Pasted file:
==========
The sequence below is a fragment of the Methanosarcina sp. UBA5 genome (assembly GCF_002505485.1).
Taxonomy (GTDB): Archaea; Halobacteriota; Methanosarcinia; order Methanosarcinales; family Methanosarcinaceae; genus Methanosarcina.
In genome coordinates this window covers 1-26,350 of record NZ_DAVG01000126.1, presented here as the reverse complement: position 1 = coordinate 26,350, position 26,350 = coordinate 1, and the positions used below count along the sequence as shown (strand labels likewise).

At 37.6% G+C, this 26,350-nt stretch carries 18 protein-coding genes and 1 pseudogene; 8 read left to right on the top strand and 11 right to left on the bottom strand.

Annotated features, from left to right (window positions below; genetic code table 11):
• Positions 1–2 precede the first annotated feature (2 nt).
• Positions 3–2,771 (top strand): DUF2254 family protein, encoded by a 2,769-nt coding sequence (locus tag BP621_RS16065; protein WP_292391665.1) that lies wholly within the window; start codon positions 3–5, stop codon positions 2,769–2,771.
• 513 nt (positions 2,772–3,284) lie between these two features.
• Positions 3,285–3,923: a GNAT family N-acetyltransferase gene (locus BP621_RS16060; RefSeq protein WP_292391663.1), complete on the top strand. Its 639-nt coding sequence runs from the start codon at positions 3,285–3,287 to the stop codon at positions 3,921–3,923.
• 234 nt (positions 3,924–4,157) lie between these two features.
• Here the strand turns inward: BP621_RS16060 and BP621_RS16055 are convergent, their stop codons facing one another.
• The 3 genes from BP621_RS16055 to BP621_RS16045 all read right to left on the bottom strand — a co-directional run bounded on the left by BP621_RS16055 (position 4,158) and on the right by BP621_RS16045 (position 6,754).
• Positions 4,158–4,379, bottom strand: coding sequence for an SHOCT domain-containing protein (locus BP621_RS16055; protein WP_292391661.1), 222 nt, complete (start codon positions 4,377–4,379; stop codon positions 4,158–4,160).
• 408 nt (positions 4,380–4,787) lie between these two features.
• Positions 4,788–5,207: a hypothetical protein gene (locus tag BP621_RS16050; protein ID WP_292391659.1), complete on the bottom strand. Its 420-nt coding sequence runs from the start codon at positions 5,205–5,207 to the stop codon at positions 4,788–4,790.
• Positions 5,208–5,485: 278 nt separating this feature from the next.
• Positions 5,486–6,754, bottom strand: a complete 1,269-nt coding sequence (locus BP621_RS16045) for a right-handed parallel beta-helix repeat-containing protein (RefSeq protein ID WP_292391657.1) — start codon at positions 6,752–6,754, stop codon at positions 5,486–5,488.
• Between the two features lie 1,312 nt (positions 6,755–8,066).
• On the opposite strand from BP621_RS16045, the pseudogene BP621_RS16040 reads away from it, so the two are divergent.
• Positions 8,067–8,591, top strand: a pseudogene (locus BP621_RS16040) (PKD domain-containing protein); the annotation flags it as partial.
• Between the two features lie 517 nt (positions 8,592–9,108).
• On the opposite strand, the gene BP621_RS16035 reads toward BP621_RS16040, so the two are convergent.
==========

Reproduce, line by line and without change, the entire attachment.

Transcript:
The sequence below is a fragment of the Methanosarcina sp. UBA5 genome (assembly GCF_002505485.1).
Taxonomy (GTDB): Archaea; Halobacteriota; Methanosarcinia; order Methanosarcinales; family Methanosarcinaceae; genus Methanosarcina.
In genome coordinates this window covers 1-26,350 of record NZ_DAVG01000126.1, presented here as the reverse complement: position 1 = coordinate 26,350, position 26,350 = coordinate 1, and the positions used below count along the sequence as shown (strand labels likewise).

At 37.6% G+C, this 26,350-nt stretch carries 18 protein-coding genes and 1 pseudogene; 8 read left to right on the top strand and 11 right to left on the bottom strand.

Annotated features, from left to right (window positions below; genetic code table 11):
• Positions 1–2 precede the first annotated feature (2 nt).
• Positions 3–2,771 (top strand): DUF2254 family protein, encoded by a 2,769-nt coding sequence (locus tag BP621_RS16065; protein WP_292391665.1) that lies wholly within the window; start codon positions 3–5, stop codon positions 2,769–2,771.
• 513 nt (positions 2,772–3,284) lie between these two features.
• Positions 3,285–3,923: a GNAT family N-acetyltransferase gene (locus BP621_RS16060; RefSeq protein WP_292391663.1), complete on the top strand. Its 639-nt coding sequence runs from the start codon at positions 3,285–3,287 to the stop codon at positions 3,921–3,923.
• 234 nt (positions 3,924–4,157) lie between these two features.
• Here the strand turns inward: BP621_RS16060 and BP621_RS16055 are convergent, their stop codons facing one another.
• The 3 genes from BP621_RS16055 to BP621_RS16045 all read right to left on the bottom strand — a co-directional run bounded on the left by BP621_RS16055 (position 4,158) and on the right by BP621_RS16045 (position 6,754).
• Positions 4,158–4,379, bottom strand: coding sequence for an SHOCT domain-containing protein (locus BP621_RS16055; protein WP_292391661.1), 222 nt, complete (start codon positions 4,377–4,379; stop codon positions 4,158–4,160).
• 408 nt (positions 4,380–4,787) lie between these two features.
• Positions 4,788–5,207: a hypothetical protein gene (locus tag BP621_RS16050; protein ID WP_292391659.1), complete on the bottom strand. Its 420-nt coding sequence runs from the start codon at positions 5,205–5,207 to the stop codon at positions 4,788–4,790.
• Positions 5,208–5,485: 278 nt separating this feature from the next.
• Positions 5,486–6,754, bottom strand: a complete 1,269-nt coding sequence (locus BP621_RS16045) for a right-handed parallel beta-helix repeat-containing protein (RefSeq protein ID WP_292391657.1) — start codon at positions 6,752–6,754, stop codon at positions 5,486–5,488.
• Between the two features lie 1,312 nt (positions 6,755–8,066).
• On the opposite strand from BP621_RS16045, the pseudogene BP621_RS16040 reads away from it, so the two are divergent.
• Positions 8,067–8,591, top strand: a pseudogene (locus BP621_RS16040) (PKD domain-containing protein); the annotation flags it as partial.
• Between the two features lie 517 nt (positions 8,592–9,108).
• On the opposite strand, the gene BP621_RS16035 reads toward BP621_RS16040, so the two are convergent.